What attracts the creative class to an area? In an article for The Washington Monthly, Florida writes that “creative centers provide a solid mix of high-tech industry, plentiful outdoor amenities, and an older urban center whose rebirth has been fueled in part by a combination of creativity and innovative technology, as well as lifestyle amenities.

 “More and more businesses understand that ethos and are making the adaptations necessary to attract and retain creative class employees –everything from relaxed dress codes, flexible schedules, and new work rules in the office to hiring recruiters who throw Frisbees. Most civic leaders, however, have failed to understand that what is true for corporations is also true for cities and regions: Places that succeed in attracting and retaining creative class people prosper; those that fail don’t.”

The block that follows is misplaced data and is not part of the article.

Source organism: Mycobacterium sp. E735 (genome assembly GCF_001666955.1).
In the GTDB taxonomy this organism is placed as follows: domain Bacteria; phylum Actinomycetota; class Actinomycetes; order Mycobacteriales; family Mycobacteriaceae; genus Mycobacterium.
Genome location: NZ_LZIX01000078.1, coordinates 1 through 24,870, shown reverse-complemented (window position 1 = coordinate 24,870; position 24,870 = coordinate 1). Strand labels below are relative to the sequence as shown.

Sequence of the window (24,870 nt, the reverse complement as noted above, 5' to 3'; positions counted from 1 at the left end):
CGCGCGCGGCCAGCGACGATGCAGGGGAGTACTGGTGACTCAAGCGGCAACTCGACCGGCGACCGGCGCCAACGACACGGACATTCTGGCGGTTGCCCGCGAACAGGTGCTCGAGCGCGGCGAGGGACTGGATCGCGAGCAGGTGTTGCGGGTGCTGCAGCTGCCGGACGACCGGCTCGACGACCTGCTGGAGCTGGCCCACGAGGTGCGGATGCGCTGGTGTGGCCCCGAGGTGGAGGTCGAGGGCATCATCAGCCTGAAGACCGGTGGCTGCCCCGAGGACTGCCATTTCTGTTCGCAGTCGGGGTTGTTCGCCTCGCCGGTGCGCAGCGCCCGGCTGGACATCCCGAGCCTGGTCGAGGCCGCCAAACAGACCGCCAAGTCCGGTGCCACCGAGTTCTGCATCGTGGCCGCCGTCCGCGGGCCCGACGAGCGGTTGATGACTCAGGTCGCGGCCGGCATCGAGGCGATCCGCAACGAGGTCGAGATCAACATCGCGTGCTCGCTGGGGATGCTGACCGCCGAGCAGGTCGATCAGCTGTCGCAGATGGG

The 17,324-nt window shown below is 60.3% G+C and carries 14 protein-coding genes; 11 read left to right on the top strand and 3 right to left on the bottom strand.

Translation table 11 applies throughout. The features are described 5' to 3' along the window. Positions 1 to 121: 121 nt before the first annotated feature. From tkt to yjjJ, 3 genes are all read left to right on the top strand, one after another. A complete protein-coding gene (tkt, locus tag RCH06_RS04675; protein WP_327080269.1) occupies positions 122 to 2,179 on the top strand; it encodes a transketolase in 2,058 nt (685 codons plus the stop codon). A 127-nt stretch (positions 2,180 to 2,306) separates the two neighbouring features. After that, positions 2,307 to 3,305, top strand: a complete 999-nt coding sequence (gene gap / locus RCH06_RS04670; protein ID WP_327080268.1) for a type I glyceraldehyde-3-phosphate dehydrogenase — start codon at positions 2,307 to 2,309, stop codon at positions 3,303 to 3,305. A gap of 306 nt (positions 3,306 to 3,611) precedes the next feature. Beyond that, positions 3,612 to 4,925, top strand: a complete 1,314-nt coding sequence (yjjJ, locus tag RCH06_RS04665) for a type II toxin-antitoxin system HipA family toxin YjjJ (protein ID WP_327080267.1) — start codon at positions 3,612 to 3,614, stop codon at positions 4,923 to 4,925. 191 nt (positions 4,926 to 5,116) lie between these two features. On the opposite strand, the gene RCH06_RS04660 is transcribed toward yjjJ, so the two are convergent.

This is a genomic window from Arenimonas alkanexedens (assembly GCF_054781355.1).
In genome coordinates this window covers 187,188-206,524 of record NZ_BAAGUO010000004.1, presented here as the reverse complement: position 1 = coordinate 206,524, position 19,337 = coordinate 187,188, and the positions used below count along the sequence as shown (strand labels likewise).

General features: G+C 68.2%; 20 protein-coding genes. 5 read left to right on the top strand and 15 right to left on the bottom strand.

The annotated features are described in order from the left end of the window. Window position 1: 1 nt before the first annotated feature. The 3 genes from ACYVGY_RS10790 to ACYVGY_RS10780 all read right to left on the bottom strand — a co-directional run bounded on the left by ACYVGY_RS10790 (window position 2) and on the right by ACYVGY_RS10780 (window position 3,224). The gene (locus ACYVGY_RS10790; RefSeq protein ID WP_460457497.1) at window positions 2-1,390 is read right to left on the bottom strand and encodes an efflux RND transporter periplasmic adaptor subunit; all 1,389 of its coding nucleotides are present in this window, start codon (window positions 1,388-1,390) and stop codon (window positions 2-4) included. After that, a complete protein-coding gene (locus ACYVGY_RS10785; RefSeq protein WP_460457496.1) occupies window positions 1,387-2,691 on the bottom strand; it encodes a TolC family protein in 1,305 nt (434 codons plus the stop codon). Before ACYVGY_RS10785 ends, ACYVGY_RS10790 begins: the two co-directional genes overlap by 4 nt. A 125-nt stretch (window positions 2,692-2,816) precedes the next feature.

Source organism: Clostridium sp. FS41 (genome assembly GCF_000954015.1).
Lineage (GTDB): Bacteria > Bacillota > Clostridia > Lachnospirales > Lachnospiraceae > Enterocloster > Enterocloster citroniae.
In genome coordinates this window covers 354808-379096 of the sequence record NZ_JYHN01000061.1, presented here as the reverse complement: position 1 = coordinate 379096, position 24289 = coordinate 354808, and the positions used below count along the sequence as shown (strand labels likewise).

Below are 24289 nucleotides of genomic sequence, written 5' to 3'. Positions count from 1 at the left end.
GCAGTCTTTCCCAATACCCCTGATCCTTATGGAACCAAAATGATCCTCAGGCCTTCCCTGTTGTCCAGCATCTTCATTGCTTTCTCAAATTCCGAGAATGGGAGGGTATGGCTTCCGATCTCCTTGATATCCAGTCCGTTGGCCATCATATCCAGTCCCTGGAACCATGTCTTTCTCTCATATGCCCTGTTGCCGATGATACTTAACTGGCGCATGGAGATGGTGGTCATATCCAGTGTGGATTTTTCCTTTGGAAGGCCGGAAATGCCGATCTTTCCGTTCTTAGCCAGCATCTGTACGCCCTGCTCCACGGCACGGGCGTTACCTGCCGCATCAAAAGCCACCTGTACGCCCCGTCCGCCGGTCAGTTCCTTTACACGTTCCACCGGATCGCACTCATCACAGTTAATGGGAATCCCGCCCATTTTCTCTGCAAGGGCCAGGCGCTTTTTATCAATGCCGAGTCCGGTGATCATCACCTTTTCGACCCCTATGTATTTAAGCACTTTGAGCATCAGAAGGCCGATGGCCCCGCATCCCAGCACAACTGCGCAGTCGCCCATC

How do you build a truly creative community – one that can survive and prosper in this emerging age? “The key can no longer be found in the usual strategies,” Florida writes. “Recruiting more companies won’t do it; neither will trying to become the next Silicon Valley. While it certainly remains important to have a solid business climate, having an effective people climate is even more essential. By this I mean a general strategy aimed at attracting and retaining people – especially, but not limited to, creative people. This entails remaining open to diversity and actively working to cultivate it, and investing in the lifestyle amenities that people really want and use often, as opposed to using financial incentives to attract companies, build professional sports stadiums, or develop retail complexes.”